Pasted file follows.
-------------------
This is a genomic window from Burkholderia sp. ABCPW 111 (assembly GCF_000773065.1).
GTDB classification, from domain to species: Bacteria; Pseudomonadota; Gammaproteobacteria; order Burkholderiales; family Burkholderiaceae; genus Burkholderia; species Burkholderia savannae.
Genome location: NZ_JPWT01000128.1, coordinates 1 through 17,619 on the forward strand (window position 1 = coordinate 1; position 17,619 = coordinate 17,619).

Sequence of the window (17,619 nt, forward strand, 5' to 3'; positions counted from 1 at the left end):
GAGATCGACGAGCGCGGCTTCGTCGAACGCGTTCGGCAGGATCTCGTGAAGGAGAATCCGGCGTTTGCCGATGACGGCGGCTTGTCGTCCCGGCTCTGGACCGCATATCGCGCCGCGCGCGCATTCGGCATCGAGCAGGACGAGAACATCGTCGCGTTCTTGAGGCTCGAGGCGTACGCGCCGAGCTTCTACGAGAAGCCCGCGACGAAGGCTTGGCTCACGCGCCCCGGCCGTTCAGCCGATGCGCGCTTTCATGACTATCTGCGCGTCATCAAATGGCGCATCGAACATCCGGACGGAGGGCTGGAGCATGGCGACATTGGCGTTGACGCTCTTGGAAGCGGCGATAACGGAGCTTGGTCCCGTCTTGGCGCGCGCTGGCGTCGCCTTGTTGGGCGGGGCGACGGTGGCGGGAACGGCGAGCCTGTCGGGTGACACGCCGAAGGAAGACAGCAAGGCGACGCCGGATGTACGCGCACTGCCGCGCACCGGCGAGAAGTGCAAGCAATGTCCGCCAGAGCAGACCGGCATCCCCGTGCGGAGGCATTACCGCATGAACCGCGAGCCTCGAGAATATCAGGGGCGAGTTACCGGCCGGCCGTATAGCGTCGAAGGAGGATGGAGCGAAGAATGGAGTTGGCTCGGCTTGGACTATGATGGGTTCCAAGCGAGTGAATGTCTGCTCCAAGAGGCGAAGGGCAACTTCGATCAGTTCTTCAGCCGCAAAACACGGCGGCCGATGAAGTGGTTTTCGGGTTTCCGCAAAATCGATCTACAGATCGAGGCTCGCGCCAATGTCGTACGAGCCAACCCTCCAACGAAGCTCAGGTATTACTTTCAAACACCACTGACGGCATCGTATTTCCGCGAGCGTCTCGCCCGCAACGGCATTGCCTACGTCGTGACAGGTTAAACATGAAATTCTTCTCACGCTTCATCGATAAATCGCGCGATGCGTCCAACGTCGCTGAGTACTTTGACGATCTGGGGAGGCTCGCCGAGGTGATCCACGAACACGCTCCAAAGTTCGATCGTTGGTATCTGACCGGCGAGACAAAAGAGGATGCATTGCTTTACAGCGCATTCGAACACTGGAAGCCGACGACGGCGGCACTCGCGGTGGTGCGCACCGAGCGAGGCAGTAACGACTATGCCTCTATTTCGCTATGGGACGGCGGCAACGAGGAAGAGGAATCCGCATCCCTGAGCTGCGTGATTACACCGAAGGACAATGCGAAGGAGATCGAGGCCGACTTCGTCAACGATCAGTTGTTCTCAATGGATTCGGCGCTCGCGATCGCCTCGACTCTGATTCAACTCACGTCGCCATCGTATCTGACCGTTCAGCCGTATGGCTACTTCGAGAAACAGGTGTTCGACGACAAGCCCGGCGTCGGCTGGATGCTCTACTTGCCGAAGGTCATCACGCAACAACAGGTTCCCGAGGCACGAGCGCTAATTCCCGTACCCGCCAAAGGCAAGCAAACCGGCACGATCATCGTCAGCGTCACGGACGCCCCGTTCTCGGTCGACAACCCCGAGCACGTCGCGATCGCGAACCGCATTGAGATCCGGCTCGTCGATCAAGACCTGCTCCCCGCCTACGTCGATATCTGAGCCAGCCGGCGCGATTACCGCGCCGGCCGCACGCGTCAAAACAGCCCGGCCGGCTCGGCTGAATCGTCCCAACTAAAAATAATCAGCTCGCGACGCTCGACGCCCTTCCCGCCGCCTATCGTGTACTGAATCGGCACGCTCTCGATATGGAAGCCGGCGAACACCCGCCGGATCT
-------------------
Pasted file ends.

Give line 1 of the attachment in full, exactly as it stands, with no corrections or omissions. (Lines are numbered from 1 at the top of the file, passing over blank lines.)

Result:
This is a genomic window from Burkholderia sp. ABCPW 111 (assembly GCF_000773065.1).